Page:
The Technology of Riding | Code Break

By Keith Code, Photography by Joe Neric

Sport motorcycle design and the technology upon which bikes are built have improved with impressive consistency. Starting back in the early 1980s, the factories embarked on a path of creating sportbikes that have grown ever closer to full-race specification.

Compare 2012 600cc Supersport lap times to a factory 1998 750cc Superbike running at Phillip Island in Australia—a track which requires both horsepower and technical skills. The near-stock 600s this year were a full second quicker than the fastest full-on Superbikes back then, and equal to the first year of the 1000cc Superbikes in ’03—less than 10 years ago.

It seems only logical that riding techniques would change as much as the bike technology has, but is that true? The evolution in tire technology has been huge. But is traction so good now that riders can ignore its limits? Has the increase in traction for braking, cornering or acceleration eliminated those limits, such as lean angle, that govern them? Have racing lines changed substantially over the past 15 or even 30 years? Does having higher corner entry, middle and exit speeds from better tires make it easier to find the right lines? Were riders able to run precision lines on the old bike/tire combinations?

Bikes are narrower now than they used to be, giving better cornering clearance. Can today’s rider ignore the bike’s lean-angle limits? Is the rider’s knee on the ground giving different information?

Electronics have changed the face of bike tuning and adjustment. But have they eliminated the need for good riding technique?

The answer is no. Technology has not substantially changed rider skills. The recent major change—electronic traction control—simply allows for safer and more consistent corner-exit drives.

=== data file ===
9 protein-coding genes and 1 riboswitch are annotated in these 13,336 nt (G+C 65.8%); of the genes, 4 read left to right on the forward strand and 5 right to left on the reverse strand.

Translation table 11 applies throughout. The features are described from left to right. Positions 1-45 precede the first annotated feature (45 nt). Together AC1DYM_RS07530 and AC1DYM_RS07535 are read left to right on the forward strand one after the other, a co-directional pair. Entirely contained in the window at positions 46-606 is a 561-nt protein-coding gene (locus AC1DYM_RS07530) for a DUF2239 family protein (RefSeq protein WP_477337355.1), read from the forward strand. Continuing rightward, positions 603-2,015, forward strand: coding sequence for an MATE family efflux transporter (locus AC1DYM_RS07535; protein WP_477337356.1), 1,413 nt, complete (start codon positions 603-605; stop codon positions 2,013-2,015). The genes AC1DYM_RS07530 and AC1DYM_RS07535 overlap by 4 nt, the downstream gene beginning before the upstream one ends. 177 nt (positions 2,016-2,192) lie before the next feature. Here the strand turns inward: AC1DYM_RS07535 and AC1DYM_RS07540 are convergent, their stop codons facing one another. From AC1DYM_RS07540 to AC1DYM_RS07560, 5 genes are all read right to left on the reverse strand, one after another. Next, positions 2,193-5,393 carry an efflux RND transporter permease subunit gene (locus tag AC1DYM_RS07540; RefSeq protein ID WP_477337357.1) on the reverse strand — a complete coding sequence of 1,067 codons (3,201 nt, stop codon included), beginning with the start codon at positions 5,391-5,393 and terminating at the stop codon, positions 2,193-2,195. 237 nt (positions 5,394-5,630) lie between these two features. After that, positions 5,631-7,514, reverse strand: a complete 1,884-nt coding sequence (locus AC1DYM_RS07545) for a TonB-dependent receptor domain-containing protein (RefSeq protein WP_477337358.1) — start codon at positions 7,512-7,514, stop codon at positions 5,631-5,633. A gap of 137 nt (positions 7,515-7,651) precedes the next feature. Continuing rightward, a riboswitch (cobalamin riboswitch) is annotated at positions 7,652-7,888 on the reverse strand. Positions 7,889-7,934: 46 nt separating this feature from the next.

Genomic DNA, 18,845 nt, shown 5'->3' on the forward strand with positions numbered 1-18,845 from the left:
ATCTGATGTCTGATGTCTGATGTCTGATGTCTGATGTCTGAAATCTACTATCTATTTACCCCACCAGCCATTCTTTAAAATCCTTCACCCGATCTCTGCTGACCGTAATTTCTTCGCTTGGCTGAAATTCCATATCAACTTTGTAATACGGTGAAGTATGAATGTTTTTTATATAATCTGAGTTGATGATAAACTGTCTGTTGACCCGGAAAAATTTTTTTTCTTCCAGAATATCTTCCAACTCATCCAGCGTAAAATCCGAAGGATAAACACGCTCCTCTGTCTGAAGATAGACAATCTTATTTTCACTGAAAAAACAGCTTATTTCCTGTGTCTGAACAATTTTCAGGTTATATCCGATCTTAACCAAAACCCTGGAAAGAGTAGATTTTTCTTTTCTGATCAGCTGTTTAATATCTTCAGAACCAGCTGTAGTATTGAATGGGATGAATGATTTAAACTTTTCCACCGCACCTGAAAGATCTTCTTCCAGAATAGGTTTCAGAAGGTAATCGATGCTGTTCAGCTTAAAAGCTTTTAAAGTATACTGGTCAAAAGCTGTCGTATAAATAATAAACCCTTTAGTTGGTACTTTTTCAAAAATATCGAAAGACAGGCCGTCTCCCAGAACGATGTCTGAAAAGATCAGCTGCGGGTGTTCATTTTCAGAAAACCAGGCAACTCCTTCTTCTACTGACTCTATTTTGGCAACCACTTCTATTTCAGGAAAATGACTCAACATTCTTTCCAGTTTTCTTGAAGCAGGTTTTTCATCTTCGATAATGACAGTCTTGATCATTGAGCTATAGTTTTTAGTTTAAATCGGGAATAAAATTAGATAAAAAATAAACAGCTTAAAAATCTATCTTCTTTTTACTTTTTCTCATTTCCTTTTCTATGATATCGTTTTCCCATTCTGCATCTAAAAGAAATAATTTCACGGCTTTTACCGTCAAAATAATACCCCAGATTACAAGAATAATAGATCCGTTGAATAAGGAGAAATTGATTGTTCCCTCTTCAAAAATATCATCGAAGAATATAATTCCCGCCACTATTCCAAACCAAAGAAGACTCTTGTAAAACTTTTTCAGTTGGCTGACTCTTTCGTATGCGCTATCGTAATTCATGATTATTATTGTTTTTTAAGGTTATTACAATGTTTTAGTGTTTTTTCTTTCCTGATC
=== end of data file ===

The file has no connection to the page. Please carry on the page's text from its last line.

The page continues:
A rider can change the speed and direction of his motorcycle. The modern motorcycle will do both better than ever before. Good riding, however, is what gets those changes made at the right place, at the right time, and to he correct degree. The simple conclusion is that the need for rider awareness and control hasn’t changed in the most important areas. The technology of riding remains solidly in place.

Modern motorcycle technology provides better integrated transitions between those changes. The beginning, any adjustment and the completion of each control input can now be done with improved sensitivity. Things don’t happen so abruptly now due to substantial increases in usable control range for chassis, suspension, brakes and engine components.

Actions flow better now: quicker, cleaner gear changes; more progressive power with both the engine and the brakes; more precise control of wheel movement through more of the suspension stroke; more complimentary frame and swingarm rigidity.

Being better able to integrate our control inputs makes for a more connected feel to the motorcycle. We do have better traction and line-holding potential, but that potential does not eliminate the skills necessary to use it.

In the not-so-old days, aggressive riding was difficult to do smoothly. It took real finesse; our control timing and transitions had to be better planned and very carefully executed. The rider was more responsible for integrating all control transitions. As a result of the new bike tech, there is more latitude when pushing it. The point here is the essentials of what we are pushing—lines, traction, lean and speed—remain the same.

In the case of a less experienced rider, the forgiving nature of new equipment covers up quite a few errors. For the already good rider, it broadens what used to be a much finer line between in-control and out-of-shape.

Going fast while maintaining control is still a precarious balancing act between bike and rider. The one thing that stands above all the other benefits we derive from new technology is the huge savings in attention that all those advancements have provided us. Before, it required extraordinary focus and timing to ride a bike. Today, new-tech bikes let us re-focus our attention, allowing for more of it to be spent on taking advantage of their potential. MC

By Keith Code
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